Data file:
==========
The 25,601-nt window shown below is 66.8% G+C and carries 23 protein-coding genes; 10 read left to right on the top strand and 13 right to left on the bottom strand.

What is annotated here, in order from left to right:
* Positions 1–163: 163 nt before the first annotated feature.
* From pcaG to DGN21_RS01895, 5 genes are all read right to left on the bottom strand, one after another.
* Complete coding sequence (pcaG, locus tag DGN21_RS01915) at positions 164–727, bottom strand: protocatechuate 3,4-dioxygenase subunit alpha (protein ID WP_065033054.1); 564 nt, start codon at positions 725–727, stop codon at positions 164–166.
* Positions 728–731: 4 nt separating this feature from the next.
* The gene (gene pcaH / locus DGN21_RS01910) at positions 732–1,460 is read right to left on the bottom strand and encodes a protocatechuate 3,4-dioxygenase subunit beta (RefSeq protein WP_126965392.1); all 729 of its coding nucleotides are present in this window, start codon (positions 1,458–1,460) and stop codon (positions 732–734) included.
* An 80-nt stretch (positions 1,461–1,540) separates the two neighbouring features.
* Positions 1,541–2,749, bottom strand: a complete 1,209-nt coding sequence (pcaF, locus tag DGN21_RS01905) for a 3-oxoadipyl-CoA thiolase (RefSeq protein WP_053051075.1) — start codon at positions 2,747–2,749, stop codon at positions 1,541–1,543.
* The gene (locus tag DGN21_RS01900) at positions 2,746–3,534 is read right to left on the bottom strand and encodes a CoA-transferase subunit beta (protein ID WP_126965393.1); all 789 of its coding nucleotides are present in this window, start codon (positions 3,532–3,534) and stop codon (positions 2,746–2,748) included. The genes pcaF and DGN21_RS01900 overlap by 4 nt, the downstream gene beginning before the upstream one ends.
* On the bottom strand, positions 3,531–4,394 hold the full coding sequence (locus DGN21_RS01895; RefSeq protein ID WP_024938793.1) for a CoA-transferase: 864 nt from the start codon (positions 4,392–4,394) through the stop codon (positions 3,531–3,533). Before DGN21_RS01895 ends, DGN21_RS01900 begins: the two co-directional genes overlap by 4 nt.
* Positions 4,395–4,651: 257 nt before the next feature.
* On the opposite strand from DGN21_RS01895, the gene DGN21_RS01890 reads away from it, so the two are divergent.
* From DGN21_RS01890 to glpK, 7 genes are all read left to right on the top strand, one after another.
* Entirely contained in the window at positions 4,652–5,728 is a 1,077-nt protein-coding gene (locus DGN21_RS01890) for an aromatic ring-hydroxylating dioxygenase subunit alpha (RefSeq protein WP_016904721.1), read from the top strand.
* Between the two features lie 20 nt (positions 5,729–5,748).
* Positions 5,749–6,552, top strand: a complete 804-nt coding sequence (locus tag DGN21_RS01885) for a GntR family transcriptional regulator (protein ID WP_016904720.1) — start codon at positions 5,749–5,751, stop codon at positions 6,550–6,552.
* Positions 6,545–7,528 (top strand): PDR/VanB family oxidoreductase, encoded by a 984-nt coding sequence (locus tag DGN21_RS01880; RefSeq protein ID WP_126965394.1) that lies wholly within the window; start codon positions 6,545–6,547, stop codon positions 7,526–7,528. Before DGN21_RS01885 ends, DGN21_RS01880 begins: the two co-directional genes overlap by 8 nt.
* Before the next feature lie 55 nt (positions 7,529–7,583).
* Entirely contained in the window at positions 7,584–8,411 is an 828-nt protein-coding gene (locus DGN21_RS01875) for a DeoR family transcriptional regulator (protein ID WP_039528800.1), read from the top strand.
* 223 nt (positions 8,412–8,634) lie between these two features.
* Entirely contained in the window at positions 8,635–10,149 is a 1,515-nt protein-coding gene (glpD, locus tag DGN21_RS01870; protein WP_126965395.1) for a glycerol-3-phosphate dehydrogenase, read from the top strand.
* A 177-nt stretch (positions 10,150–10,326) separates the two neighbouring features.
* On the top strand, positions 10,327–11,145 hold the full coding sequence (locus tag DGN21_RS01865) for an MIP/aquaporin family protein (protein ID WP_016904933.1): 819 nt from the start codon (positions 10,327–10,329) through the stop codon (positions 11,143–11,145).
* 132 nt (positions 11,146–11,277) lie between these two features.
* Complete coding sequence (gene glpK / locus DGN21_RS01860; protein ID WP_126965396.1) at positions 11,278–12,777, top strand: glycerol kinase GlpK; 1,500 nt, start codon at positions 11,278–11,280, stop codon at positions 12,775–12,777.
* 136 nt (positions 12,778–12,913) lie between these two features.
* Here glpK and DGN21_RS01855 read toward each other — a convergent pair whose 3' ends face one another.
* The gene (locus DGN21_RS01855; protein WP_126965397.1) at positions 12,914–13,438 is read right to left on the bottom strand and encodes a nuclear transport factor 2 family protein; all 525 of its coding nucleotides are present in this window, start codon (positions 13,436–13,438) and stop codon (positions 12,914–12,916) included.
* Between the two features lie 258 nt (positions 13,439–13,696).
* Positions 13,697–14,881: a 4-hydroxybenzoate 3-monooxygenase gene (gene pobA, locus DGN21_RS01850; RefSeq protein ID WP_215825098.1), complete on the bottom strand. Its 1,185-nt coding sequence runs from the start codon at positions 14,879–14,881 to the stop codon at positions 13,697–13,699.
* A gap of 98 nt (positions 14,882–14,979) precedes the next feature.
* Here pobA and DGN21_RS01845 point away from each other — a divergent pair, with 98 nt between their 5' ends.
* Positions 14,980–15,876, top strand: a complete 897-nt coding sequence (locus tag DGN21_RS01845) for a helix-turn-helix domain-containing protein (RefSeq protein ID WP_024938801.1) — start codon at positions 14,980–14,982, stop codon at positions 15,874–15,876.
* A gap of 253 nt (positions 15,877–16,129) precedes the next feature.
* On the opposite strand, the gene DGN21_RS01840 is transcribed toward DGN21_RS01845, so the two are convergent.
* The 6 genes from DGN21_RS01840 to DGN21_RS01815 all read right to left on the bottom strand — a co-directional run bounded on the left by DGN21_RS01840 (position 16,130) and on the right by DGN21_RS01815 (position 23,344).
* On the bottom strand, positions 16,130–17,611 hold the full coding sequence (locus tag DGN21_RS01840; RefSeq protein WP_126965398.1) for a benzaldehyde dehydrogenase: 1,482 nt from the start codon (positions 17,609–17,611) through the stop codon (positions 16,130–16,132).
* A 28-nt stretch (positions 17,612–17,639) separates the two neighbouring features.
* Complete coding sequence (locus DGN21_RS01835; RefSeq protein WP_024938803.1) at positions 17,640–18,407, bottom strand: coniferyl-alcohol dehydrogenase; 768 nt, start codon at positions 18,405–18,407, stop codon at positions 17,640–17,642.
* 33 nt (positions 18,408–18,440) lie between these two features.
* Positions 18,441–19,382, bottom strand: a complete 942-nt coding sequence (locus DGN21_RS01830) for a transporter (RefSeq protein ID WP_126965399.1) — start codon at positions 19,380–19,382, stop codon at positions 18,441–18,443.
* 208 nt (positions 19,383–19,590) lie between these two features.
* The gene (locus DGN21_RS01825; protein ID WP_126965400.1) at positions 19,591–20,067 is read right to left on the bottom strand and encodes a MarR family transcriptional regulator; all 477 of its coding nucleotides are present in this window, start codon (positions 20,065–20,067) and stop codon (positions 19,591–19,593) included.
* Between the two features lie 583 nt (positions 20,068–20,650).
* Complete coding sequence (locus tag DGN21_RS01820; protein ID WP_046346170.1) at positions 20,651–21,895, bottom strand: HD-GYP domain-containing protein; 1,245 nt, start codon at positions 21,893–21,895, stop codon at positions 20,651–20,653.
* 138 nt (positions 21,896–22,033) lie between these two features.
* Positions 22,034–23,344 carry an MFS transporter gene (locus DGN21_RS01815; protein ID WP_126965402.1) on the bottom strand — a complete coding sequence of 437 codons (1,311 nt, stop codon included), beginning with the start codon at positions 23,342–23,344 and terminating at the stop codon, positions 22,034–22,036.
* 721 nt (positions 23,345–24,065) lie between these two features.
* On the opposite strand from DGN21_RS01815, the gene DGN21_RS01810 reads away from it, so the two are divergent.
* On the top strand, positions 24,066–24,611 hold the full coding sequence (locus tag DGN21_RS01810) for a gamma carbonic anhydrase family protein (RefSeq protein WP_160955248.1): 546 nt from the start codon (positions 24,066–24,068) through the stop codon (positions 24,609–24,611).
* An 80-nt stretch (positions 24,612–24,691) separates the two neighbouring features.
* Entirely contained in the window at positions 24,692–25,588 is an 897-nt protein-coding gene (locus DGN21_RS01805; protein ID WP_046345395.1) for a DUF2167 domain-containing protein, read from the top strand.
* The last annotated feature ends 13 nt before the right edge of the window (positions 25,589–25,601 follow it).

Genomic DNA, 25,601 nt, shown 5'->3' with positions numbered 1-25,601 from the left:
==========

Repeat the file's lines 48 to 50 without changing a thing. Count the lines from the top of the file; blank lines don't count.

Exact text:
* Positions 22,034–23,344 carry an MFS transporter gene (locus DGN21_RS01815; protein ID WP_126965402.1) on the bottom strand — a complete coding sequence of 437 codons (1,311 nt, stop codon included), beginning with the start codon at positions 23,342–23,344 and terminating at the stop codon, positions 22,034–22,036.
* 721 nt (positions 23,345–24,065) lie between these two features.
* On the opposite strand from DGN21_RS01815, the gene DGN21_RS01810 reads away from it, so the two are divergent.